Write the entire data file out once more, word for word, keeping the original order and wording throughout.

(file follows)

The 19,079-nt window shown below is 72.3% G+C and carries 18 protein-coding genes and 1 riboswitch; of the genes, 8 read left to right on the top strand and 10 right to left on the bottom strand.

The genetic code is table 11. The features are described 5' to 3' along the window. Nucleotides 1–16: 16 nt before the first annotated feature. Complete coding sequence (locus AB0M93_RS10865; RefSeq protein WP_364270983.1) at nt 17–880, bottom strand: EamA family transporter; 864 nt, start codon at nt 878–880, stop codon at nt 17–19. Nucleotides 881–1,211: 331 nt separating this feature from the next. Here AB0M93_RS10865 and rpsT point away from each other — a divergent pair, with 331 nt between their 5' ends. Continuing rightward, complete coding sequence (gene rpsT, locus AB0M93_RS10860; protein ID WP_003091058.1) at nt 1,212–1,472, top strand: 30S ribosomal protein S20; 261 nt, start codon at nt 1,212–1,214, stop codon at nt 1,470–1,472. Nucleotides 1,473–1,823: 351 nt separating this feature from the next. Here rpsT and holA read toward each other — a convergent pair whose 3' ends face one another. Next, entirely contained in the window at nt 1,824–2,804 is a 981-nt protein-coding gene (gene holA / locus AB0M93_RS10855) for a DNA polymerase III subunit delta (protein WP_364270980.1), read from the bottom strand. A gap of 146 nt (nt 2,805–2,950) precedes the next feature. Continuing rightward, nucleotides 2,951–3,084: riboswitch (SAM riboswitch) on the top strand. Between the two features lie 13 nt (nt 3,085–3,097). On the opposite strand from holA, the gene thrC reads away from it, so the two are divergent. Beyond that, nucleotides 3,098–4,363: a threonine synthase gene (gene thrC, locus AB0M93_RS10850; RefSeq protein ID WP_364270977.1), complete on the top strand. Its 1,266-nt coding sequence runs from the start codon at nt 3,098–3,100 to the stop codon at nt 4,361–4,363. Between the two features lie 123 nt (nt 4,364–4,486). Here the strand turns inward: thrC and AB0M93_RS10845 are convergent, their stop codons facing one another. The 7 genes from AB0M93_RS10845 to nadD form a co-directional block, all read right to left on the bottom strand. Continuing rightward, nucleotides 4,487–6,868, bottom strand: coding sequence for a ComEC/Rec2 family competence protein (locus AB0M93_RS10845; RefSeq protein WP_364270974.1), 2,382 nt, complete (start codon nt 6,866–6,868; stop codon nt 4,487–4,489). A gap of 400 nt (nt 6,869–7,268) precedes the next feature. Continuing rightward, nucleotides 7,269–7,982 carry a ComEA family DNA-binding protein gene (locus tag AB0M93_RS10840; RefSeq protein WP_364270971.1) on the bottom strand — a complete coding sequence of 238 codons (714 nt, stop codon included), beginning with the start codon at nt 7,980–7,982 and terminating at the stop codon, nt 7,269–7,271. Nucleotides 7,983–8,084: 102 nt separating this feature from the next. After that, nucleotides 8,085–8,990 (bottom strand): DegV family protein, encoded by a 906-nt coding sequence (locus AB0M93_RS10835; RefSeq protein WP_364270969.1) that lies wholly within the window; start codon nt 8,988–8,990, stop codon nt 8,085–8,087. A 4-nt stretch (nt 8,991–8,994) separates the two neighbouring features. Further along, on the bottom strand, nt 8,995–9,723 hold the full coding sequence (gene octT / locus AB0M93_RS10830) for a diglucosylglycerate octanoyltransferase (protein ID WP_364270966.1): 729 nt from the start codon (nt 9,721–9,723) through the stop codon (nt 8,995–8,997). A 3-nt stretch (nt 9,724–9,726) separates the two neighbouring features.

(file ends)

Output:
The 19,079-nt window shown below is 72.3% G+C and carries 18 protein-coding genes and 1 riboswitch; of the genes, 8 read left to right on the top strand and 10 right to left on the bottom strand.

The genetic code is table 11. The features are described 5' to 3' along the window. Nucleotides 1–16: 16 nt before the first annotated feature. Complete coding sequence (locus AB0M93_RS10865; RefSeq protein WP_364270983.1) at nt 17–880, bottom strand: EamA family transporter; 864 nt, start codon at nt 878–880, stop codon at nt 17–19. Nucleotides 881–1,211: 331 nt separating this feature from the next. Here AB0M93_RS10865 and rpsT point away from each other — a divergent pair, with 331 nt between their 5' ends. Continuing rightward, complete coding sequence (gene rpsT, locus AB0M93_RS10860; protein ID WP_003091058.1) at nt 1,212–1,472, top strand: 30S ribosomal protein S20; 261 nt, start codon at nt 1,212–1,214, stop codon at nt 1,470–1,472. Nucleotides 1,473–1,823: 351 nt separating this feature from the next. Here rpsT and holA read toward each other — a convergent pair whose 3' ends face one another. Next, entirely contained in the window at nt 1,824–2,804 is a 981-nt protein-coding gene (gene holA / locus AB0M93_RS10855) for a DNA polymerase III subunit delta (protein WP_364270980.1), read from the bottom strand. A gap of 146 nt (nt 2,805–2,950) precedes the next feature. Continuing rightward, nucleotides 2,951–3,084: riboswitch (SAM riboswitch) on the top strand. Between the two features lie 13 nt (nt 3,085–3,097). On the opposite strand from holA, the gene thrC reads away from it, so the two are divergent. Beyond that, nucleotides 3,098–4,363: a threonine synthase gene (gene thrC, locus AB0M93_RS10850; RefSeq protein ID WP_364270977.1), complete on the top strand. Its 1,266-nt coding sequence runs from the start codon at nt 3,098–3,100 to the stop codon at nt 4,361–4,363. Between the two features lie 123 nt (nt 4,364–4,486). Here the strand turns inward: thrC and AB0M93_RS10845 are convergent, their stop codons facing one another. The 7 genes from AB0M93_RS10845 to nadD form a co-directional block, all read right to left on the bottom strand. Continuing rightward, nucleotides 4,487–6,868, bottom strand: coding sequence for a ComEC/Rec2 family competence protein (locus AB0M93_RS10845; RefSeq protein WP_364270974.1), 2,382 nt, complete (start codon nt 6,866–6,868; stop codon nt 4,487–4,489). A gap of 400 nt (nt 6,869–7,268) precedes the next feature. Continuing rightward, nucleotides 7,269–7,982 carry a ComEA family DNA-binding protein gene (locus tag AB0M93_RS10840; RefSeq protein WP_364270971.1) on the bottom strand — a complete coding sequence of 238 codons (714 nt, stop codon included), beginning with the start codon at nt 7,980–7,982 and terminating at the stop codon, nt 7,269–7,271. Nucleotides 7,983–8,084: 102 nt separating this feature from the next. After that, nucleotides 8,085–8,990 (bottom strand): DegV family protein, encoded by a 906-nt coding sequence (locus AB0M93_RS10835; RefSeq protein WP_364270969.1) that lies wholly within the window; start codon nt 8,988–8,990, stop codon nt 8,085–8,087. A 4-nt stretch (nt 8,991–8,994) separates the two neighbouring features. Further along, on the bottom strand, nt 8,995–9,723 hold the full coding sequence (gene octT / locus AB0M93_RS10830) for a diglucosylglycerate octanoyltransferase (protein ID WP_364270966.1): 729 nt from the start codon (nt 9,721–9,723) through the stop codon (nt 8,995–8,997). A 3-nt stretch (nt 9,724–9,726) separates the two neighbouring features.